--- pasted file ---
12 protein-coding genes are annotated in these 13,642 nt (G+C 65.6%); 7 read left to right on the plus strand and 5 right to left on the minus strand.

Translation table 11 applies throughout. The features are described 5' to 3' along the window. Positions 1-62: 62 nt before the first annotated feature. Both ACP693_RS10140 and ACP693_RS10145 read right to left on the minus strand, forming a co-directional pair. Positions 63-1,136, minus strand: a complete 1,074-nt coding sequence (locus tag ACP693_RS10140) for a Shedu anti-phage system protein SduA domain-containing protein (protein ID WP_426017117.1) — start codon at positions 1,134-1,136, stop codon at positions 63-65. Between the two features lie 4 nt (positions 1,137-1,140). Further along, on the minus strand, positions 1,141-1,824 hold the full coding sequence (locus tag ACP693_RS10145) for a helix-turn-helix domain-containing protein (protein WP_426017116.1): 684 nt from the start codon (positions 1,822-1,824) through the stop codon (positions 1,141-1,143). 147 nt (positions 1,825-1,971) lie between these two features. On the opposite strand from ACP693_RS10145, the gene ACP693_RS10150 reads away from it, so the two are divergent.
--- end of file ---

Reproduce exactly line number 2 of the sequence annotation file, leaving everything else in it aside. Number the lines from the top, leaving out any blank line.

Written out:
Translation table 11 applies throughout. The features are described 5' to 3' along the window. Positions 1-62: 62 nt before the first annotated feature. Both ACP693_RS10140 and ACP693_RS10145 read right to left on the minus strand, forming a co-directional pair. Positions 63-1,136, minus strand: a complete 1,074-nt coding sequence (locus tag ACP693_RS10140) for a Shedu anti-phage system protein SduA domain-containing protein (protein ID WP_426017117.1) — start codon at positions 1,134-1,136, stop codon at positions 63-65. Between the two features lie 4 nt (positions 1,137-1,140). Further along, on the minus strand, positions 1,141-1,824 hold the full coding sequence (locus tag ACP693_RS10145) for a helix-turn-helix domain-containing protein (protein WP_426017116.1): 684 nt from the start codon (positions 1,822-1,824) through the stop codon (positions 1,141-1,143). 147 nt (positions 1,825-1,971) lie between these two features. On the opposite strand from ACP693_RS10145, the gene ACP693_RS10150 reads away from it, so the two are divergent.